The slogan reflects the geography of this initial claim: Israel extends over the narrow strip of land between the Jordan River and the Mediterranean Sea. But the phrase’s popularity persisted even as territorial claims changed, after the PLO entered into peace negotiations in the 1990s, officially recognizing Israel’s right to exist and access government through the creation of the Palestinian Authority.
For many Palestinians, the phrase now has a dual meaning, representing their desire for a right of return to the towns and villages from which their families were expelled in 1948, as well as their hope for an independent Palestinian state, including the West Bank. which borders the Jordan, and the Gaza Strip, which runs along the Mediterranean coast.
“When they use that phrase, it’s a very personal expression for them,” said Maha Nassar, an associate professor of Middle Eastern history at the University of Arizona. “They say, ‘I identify with my ancestral home in Palestine, even though it’s not on a map today.’ »
“It is also an emphasis on the unification of Palestinians and Palestine,” she added.
But the phrase has also been adopted over the years by Hamas, which calls for Israel’s annihilation, taking on a darker meaning that has long shaped how it is received.
This only intensified following Hamas’ attack on southern Israel on October 7, in which the group killed more than 1,400 civilians and soldiers, the largest massacre of Jews in a single day since the Holocaust, and took hundreds more hostage. Gaza’s Hamas-run health ministry says more than 10,000 Palestinians have been killed since then by Israeli strikes.
“This is an anti-Semitic accusation that denies the right of Jews to self-determination, including expelling Jews from their ancestral homeland. » according to the Anti-Defamation League.
In an article on “Pretending that this is a gathering of coexistence gives cover for terror.
Many members of Congress, including dozens of Democrats, supported a similar view this week in condemning Ms. Tlaib for her comments.
The slogan does not appear in Hamas’ founding 1988 agreement, which pledges to “confront and defeat the Zionist invasion” not only in the historic Palestinian territory, but throughout the world. It does, however, appear in a section of the group’s revised program from 2017. In the same paragraph, Hamas indicates that it could accept a Palestinian state along the borders that were in place before the 1967 war – the same borders that envisaged in the Oslo Accords. .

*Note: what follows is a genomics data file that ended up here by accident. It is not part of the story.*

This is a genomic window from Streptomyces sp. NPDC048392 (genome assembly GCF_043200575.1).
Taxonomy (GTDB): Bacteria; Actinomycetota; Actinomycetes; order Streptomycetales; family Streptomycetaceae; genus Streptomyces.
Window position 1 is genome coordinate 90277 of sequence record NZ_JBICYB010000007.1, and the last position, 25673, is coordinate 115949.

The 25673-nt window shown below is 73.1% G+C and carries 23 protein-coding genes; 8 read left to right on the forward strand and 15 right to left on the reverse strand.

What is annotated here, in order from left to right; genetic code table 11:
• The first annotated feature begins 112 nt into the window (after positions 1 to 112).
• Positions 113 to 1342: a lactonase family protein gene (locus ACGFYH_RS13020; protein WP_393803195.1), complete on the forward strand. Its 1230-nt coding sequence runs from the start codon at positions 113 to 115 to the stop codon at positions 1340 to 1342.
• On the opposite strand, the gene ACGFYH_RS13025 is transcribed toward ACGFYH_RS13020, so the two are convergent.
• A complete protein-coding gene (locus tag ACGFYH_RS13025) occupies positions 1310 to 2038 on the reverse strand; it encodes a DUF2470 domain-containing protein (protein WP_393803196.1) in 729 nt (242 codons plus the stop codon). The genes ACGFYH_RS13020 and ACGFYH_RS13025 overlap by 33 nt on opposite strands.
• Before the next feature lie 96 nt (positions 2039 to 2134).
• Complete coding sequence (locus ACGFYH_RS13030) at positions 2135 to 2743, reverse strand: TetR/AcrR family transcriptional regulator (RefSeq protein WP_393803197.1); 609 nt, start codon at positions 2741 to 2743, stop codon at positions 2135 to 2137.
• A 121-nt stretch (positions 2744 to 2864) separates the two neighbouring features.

Yet Hamas’ firm commitment not to recognize Israel under any conditions has reinforced the impression among critics that anyone who repeats the slogan is participating in a rallying cry for the destruction of Israel – and by extension, the Jewish people as well.
“The phrase ‘Palestine will be free from the river to the sea’ suggests a vision of the future without a Jewish state, but it does not answer the question of what the role of Jews would be,” said Peter Beinart, professor at the University of Washington. the City University of New York. He added that the meaning of the phrase “depends on the context.”
“If it comes from an armed member of Hamas, then yes, I would feel threatened,” said Professor Beinart, who is Jewish. “If it comes from someone who I know has a vision of equality and mutual liberation, then no, I wouldn’t feel threatened.”
Many Palestinians have been dismayed by the outrage over the slogan, which they see as the result of an orchestrated effort by groups like the ADL to challenge Palestinian motives to undermine their cause for statehood and silence them.
“It is perfectly possible for the two peoples to be free between the river and the sea,” Ahmad Khalidi, a researcher at Oxford University who worked on Arab-Israeli peace negotiations in the 1990s, said of Palestinians and Jews. “Is freedom necessarily genocide in itself? I think any reasonable person would say no. Does this exclude the fact that the Jewish population in the area between the sea and the river cannot be free either? I think any reasonable person would also say no.
Mr. Khalidi pointed out that the Israeli Likud party, led by Prime Minister Benjamin Netanyahu, had adopted a similar slogan in its original platform from 1977, which declared that “between the sea and the Jordan, there will be only Israeli sovereignty.” That phrase could also be considered “having malicious intent,” he said.
Likud has since abandoned the phrase, although the party has opposed to a two-state solution in which the Palestinians would have a recognized state alongside Israel. And in 2018, Mr. Netanyahu’s governing coalition pushed through a law which enshrines the right to national self-determination in Israel as being “specific to the Jewish people”.